Drug Allergies - Topic Overview
What is a drug allergy?
A drug allergy happens when you have a harmful reaction to a medicine you use. Your body's immune system fights back by setting off an allergic reaction. Most drug allergies are mild, and the symptoms go away within a few days after you stop using the medicine. But some drug allergies can be very serious.
Some drug allergies go away with time. But after you have an allergic reaction to a drug, you will probably always be allergic to that drug. You can also be allergic to other drugs that are like it.
A drug allergy is one type of harmful, or adverse, drug reaction. There are other kinds of adverse drug reactions. Symptoms and treatments of different kinds of adverse reactions vary. So your doctor will want to find out if you have a true drug allergy or if you have another type of bad reaction that isn't as serious.
What are the symptoms?
The symptoms of a drug allergy can range from mild to very serious. Most of the time they appear within 1 to 72 hours. They include:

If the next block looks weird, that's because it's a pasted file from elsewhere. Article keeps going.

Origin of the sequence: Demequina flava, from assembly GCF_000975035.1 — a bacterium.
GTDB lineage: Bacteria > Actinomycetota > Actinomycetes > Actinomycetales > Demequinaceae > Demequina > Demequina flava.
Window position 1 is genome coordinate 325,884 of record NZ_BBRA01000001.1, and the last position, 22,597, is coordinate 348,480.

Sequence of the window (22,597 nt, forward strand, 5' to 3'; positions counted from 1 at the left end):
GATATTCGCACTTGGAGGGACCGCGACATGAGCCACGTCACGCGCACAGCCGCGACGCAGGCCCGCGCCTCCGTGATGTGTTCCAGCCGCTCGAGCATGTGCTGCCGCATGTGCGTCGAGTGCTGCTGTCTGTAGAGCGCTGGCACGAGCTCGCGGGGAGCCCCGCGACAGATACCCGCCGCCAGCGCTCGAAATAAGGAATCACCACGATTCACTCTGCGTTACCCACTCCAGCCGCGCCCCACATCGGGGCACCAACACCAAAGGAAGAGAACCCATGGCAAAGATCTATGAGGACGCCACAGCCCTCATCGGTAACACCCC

- Hives or welts, a rash or blisters. These are the most common symptoms of drug allergies. See a picture of skin reactions caused by drug allergies .
- Coughing, wheezing, a runny nose, and trouble breathing.
- A fever.
- Serious skin conditions that makes your skin blister and peel. These include toxic epidermal necrolysis and Stevens-Johnson Syndrome.
- Anaphylaxis, which is the most dangerous reaction. It can be deadly, and you will need emergency treatment. Symptoms include hives all over your body, trouble breathing, swelling of the throat or mouth, and/or feeling very lightheaded. These usually appear within 1 hour after you take the medicine. Without emergency care, you could die.
What medicines commonly cause an allergic reaction?
Any medicine can cause an allergic reaction. A few of the most common ones are:
If you are allergic to one medicine, you may be allergic to others like it. For example, if you are allergic to penicillin, there is a chance that you may also be allergic to similar medicines, such as amoxicillin.